Sonata of dawn, your fingers
pluck the light strings, though the empty hours till noon
you fill with the splendor of a woman's body
whiter than your own.

  She stands, mistress
of half-tones, in the sweet drunken shade of a tree,
saluting the sun, the luminous leaves
harmonious as a chorus.

  She disappears, water
split in two by her song.  It hums in her ear.  Swimming
is just instructing the orchestra, giving directions.
She crawls, stately

  and slow as a mud turtle,
into the trembling black arms of a mirrored oak (it
flees the least dimple of water gargoyled to blue
by her heels),

  her pale banana muscles
hurry the minutes, flurry the minnows, their many
discordant color values.  She glides, decorous
as a minuet, among

  wild green reeds, pausing
for whole moments when cool pockets of air caress
her body, her onion skin just one remark
among many.

  She floats on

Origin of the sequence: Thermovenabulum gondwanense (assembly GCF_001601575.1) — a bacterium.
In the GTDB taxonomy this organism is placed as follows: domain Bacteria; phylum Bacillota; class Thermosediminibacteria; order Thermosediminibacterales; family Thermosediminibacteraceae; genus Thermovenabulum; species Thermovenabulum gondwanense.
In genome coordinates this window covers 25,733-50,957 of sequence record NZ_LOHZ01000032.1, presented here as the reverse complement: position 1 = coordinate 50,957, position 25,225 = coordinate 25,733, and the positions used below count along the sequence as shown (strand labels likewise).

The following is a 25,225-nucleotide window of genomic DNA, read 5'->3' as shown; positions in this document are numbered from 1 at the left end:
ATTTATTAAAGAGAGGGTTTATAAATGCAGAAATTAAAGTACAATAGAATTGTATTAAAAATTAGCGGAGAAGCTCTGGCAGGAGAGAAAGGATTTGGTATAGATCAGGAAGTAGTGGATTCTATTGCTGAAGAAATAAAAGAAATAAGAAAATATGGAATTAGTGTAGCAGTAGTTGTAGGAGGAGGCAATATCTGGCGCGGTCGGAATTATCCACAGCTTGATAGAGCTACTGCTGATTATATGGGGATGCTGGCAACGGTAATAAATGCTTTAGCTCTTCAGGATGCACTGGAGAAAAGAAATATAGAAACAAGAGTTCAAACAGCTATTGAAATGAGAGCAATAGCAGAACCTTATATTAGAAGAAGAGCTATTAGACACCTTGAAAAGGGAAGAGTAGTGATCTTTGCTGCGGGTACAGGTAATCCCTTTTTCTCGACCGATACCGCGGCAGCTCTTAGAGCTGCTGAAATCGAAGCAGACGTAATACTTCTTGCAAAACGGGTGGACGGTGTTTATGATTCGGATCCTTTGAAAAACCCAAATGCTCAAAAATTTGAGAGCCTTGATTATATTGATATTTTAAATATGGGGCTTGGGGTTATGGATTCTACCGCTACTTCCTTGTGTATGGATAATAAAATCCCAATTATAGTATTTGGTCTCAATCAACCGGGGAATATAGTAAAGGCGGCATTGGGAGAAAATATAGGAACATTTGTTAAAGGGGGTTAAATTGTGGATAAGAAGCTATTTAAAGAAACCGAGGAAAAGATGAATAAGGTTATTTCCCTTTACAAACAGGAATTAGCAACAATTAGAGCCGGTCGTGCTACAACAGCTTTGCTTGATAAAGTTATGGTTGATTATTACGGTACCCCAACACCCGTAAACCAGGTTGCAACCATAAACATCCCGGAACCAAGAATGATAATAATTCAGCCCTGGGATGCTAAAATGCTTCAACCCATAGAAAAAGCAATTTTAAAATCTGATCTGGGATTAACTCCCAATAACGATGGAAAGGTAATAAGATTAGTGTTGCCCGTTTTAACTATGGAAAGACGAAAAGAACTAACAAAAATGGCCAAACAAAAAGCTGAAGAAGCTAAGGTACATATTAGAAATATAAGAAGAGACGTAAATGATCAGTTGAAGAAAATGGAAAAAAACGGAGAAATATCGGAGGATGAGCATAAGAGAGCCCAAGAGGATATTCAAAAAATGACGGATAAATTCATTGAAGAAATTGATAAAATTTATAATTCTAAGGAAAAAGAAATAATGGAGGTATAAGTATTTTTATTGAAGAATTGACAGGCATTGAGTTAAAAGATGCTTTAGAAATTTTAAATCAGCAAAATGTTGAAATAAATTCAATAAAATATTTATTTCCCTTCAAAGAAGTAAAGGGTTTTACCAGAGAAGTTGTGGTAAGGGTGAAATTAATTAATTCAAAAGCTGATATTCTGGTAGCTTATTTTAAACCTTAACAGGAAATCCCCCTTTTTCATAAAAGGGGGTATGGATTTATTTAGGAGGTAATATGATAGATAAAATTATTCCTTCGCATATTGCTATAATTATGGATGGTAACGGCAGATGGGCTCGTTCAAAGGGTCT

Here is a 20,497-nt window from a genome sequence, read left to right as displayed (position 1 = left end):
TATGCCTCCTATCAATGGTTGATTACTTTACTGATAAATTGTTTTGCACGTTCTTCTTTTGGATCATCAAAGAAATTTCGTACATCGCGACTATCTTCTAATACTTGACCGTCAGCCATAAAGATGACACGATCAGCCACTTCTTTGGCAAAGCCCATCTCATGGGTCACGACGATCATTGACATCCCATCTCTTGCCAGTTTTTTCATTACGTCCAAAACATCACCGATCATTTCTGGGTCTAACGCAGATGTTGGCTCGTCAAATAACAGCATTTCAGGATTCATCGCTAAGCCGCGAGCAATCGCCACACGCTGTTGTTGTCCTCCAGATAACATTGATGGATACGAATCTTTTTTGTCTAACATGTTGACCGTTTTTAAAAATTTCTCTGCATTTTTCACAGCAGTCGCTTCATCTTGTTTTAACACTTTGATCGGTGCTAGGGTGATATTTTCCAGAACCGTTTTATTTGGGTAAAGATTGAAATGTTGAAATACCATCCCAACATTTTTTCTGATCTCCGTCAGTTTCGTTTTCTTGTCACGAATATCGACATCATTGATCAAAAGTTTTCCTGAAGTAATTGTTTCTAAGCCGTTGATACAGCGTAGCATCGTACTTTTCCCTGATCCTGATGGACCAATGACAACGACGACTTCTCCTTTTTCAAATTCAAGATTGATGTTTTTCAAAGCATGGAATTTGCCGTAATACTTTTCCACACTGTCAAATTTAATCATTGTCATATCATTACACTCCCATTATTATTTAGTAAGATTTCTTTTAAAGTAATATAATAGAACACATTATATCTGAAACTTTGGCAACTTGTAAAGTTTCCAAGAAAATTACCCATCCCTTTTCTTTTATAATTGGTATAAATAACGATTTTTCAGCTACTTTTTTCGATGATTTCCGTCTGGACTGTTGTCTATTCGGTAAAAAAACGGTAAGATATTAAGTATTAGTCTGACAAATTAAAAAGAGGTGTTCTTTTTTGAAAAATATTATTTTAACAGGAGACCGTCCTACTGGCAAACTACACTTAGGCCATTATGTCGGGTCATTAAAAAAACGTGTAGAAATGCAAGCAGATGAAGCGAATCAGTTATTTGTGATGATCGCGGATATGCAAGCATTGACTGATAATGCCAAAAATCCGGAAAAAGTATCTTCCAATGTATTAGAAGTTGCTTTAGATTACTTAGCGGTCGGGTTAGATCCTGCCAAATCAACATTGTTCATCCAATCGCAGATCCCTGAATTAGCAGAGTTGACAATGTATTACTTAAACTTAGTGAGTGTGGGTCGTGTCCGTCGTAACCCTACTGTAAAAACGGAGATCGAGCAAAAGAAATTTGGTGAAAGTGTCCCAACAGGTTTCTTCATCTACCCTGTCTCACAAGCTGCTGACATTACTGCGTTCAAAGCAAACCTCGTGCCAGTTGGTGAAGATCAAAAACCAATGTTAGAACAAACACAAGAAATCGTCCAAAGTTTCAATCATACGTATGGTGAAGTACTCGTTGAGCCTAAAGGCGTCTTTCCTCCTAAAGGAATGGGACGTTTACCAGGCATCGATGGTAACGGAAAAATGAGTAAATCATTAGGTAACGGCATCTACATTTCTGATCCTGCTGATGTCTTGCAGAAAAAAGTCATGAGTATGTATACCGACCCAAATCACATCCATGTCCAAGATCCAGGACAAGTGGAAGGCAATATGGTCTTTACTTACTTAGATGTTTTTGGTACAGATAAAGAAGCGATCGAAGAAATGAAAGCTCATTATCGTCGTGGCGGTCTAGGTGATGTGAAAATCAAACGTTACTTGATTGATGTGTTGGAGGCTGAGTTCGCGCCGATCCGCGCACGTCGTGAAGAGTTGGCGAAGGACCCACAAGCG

this patchwork surface, her fluted breath puckers
and grows wise.  Sunlight,
ripe as muscadines,

  climbs the E-flats
of a bank, where the royal purple of a stand
of crepe myrtle clears
the sky.

Llewellyn McKernan
LLEWELLYN McKERNAN is a poet, children's book writer, and teacher who has lived and worked in Huntington, West Virginia, for over twenty years. She has an MA in Creative Writing from Brown University and an MA in English from the University of Arkansas. Since the l980's, she has at times been an adjunct English professor at Marshall University. She has had her poetry and prose appear in such publications as The Kenyon Review, Agni, Southern Poetry Review, Antietam Review, Appalachian Journal, The Potomac Review, Nimrod, and others. She has received grants from the American Association of University Women, West Virginia Humanities Council, the West Virginia Commission on the Arts, and Poets & Writers. Her work has received more than 55 awards/prizes in state, regional, and national writing contests.
The Adirondack Review